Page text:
3 Responses to “‘Socialized Medicine’ in America: Old Habits Die Hard”

  1. The criticism that somehow a public option would put private insurance out of business is
    NONESENSE
    We live in a country where public and private options have coexisted side by side for years…giving Americans more options.
    Has the Post office put Fed Ex and UPS out of business? OF COURSE NOT
    Do you see anyone out there picketing their local post office with placards reading “Down with this Socialist Institution”. OF COURSE NOT
    All of us…conservatives and liberals have used the public post office…and Fed Ex.
    It just gives all Americans another choice of how we want to send our packages.
    That’s good for everyone.
    Also remember We have:
    public education and private schools
    public universities and private universities
    public roads and toll roads
    public transportation and private transportation
    public property and private property
    public libraries and private book stores.
    pubic hospitals and private hospitals
    medicare and private insurance
    In every case the public option exists right alongside the private option
    Rather than drive private options out of business, the public option
    gives all Americans another choice

    Time for a public option in health care insurance to give us ONE MORE CHOICE.

  2. @Jennifer: Way back when, I was one of the many Americans living without health insurance. I completely understand the emotion and the fear that comes with discussing this issue…even the tossing around of the word ‘socialism’ (a practice I don’t agree with, by the way).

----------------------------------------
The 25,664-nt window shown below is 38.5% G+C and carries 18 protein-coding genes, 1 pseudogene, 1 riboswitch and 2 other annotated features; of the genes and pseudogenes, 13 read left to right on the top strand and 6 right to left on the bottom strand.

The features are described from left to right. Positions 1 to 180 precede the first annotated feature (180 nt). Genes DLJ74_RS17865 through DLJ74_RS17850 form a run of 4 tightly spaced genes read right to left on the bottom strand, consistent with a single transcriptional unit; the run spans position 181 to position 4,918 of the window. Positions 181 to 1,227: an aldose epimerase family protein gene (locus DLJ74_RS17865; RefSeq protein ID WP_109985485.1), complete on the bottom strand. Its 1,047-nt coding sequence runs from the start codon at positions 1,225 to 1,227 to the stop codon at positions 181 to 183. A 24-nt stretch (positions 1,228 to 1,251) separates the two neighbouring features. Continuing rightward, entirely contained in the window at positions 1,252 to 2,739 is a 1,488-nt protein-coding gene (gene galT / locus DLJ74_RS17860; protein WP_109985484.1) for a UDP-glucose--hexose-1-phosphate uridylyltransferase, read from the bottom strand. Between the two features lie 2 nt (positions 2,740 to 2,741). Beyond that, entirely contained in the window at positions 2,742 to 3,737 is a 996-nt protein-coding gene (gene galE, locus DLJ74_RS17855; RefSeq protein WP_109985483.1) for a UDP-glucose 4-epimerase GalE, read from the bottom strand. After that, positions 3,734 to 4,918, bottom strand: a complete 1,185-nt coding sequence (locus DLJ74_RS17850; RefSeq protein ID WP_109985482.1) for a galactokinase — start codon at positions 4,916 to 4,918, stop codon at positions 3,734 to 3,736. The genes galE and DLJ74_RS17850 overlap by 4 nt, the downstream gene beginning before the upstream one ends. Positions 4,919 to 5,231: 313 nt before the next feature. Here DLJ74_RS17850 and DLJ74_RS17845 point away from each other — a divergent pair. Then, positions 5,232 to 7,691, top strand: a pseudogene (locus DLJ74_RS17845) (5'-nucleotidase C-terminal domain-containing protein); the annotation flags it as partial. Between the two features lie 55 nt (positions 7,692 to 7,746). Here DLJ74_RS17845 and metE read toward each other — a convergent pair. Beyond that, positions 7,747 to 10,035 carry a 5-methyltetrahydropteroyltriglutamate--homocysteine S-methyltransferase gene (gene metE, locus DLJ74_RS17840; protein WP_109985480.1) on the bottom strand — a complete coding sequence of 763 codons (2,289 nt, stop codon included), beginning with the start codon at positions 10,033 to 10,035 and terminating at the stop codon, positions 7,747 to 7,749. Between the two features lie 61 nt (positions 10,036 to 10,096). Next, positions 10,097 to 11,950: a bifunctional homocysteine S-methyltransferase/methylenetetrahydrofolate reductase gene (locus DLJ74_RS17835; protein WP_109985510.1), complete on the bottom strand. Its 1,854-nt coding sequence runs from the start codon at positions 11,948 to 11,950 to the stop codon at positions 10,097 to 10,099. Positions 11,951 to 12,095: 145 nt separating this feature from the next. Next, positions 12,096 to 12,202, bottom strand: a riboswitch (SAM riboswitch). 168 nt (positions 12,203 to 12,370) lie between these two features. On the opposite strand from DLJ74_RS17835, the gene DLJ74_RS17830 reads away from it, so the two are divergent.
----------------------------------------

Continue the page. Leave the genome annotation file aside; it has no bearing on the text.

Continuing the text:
What I don’t understand is how an issue that deserves intelligent, thoughtful, critical thinking has degraded into a shouting match. No, not even a shouting match…that would be giving shouting matches too much credit.

    You’re right though: Obama needs to do a better job in explaining his plan to people. Drop the cerebral act and break it down. I’d love it if he could get his wife to help, but that would be regarded at Hillary circa 1994 2.0.

    But something’s nagging at me though. I wonder if the physical violence that’s coming from this debate is more related to Obama being *elected* than with the actual plan. Some of the explanations I’m hearing of folks being so upset have nothing to do with the matter at hand.

  3. Well, its interesting – I recognize the shouting matches as incidents that are happening across the country as something that is unfortunately dominating the headlines – I know that there are civil debates happening, they’re just not given attention. Furthermore, as citizens around the country see the continual loops of such town halls they may get inspired to bring such activity to their own local gathering.

    It is distracting and ultimately gets us nowhere. I also think that in a tough economy and coming out of such a volatile 8 year period that spawned three wars (GWOT, Iraq and Afghanistan), that people are channeling other frustrations through this health care issue. And then there is the fact that our country elected Obama who is a multi-cultural, multi-racial individual with a physical appearance that is so strickingly different then all president’s who have come before him. In this respect, his African-American heritage has brought racial tensions to the fore… so I see some of the individuals who come to the town halls not so much looking to debate actual health care but rather to vent and cause disruptions that are fueled by racial, economic, etc. discord.

    These town halls and the health care debate at the grassroots level thus seem to be channeling a variety of emotions and frustrations. I think that this is evident when you have a room filled with people receiving medicare who are saying that they don’t want government hands on their health care… its amazing that they don’t recognize that they are receiving generous benefits from a government managed program.